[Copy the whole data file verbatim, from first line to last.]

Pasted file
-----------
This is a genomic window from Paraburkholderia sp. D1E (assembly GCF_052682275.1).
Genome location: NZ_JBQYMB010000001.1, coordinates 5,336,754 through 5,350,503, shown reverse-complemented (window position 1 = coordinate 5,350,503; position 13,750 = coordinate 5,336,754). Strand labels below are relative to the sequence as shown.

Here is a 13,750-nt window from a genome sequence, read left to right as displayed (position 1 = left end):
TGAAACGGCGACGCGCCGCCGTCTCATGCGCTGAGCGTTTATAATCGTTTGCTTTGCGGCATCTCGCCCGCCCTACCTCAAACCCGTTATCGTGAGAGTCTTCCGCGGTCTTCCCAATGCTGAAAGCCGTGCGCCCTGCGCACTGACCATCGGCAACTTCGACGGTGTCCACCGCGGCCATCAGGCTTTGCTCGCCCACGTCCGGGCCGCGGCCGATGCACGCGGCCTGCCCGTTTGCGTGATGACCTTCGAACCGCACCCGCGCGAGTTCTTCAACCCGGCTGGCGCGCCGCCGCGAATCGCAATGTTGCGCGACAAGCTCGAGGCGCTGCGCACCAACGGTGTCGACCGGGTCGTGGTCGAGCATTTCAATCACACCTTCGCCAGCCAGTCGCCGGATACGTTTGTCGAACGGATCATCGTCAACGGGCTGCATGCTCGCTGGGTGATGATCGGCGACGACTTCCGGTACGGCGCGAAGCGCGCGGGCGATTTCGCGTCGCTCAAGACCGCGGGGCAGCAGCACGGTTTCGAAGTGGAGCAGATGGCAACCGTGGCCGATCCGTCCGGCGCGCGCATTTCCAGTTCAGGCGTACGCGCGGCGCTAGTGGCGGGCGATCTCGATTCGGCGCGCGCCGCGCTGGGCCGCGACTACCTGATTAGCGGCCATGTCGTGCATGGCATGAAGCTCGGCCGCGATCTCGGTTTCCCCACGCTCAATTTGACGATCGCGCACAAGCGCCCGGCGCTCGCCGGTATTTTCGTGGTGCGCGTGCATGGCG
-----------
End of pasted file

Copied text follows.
This is a genomic window from Paraburkholderia sp. D1E (assembly GCF_052682275.1).
Genome location: NZ_JBQYMB010000001.1, coordinates 5,336,754 through 5,350,503, shown reverse-complemented (window position 1 = coordinate 5,350,503; position 13,750 = coordinate 5,336,754). Strand labels below are relative to the sequence as shown.

Here is a 13,750-nt window from a genome sequence, read left to right as displayed (position 1 = left end):
TGAAACGGCGACGCGCCGCCGTCTCATGCGCTGAGCGTTTATAATCGTTTGCTTTGCGGCATCTCGCCCGCCCTACCTCAAACCCGTTATCGTGAGAGTCTTCCGCGGTCTTCCCAATGCTGAAAGCCGTGCGCCCTGCGCACTGACCATCGGCAACTTCGACGGTGTCCACCGCGGCCATCAGGCTTTGCTCGCCCACGTCCGGGCCGCGGCCGATGCACGCGGCCTGCCCGTTTGCGTGATGACCTTCGAACCGCACCCGCGCGAGTTCTTCAACCCGGCTGGCGCGCCGCCGCGAATCGCAATGTTGCGCGACAAGCTCGAGGCGCTGCGCACCAACGGTGTCGACCGGGTCGTGGTCGAGCATTTCAATCACACCTTCGCCAGCCAGTCGCCGGATACGTTTGTCGAACGGATCATCGTCAACGGGCTGCATGCTCGCTGGGTGATGATCGGCGACGACTTCCGGTACGGCGCGAAGCGCGCGGGCGATTTCGCGTCGCTCAAGACCGCGGGGCAGCAGCACGGTTTCGAAGTGGAGCAGATGGCAACCGTGGCCGATCCGTCCGGCGCGCGCATTTCCAGTTCAGGCGTACGCGCGGCGCTAGTGGCGGGCGATCTCGATTCGGCGCGCGCCGCGCTGGGCCGCGACTACCTGATTAGCGGCCATGTCGTGCATGGCATGAAGCTCGGCCGCGATCTCGGTTTCCCCACGCTCAATTTGACGATCGCGCACAAGCGCCCGGCGCTCGCCGGTATTTTCGTGGTGCGCGTGCATGGCG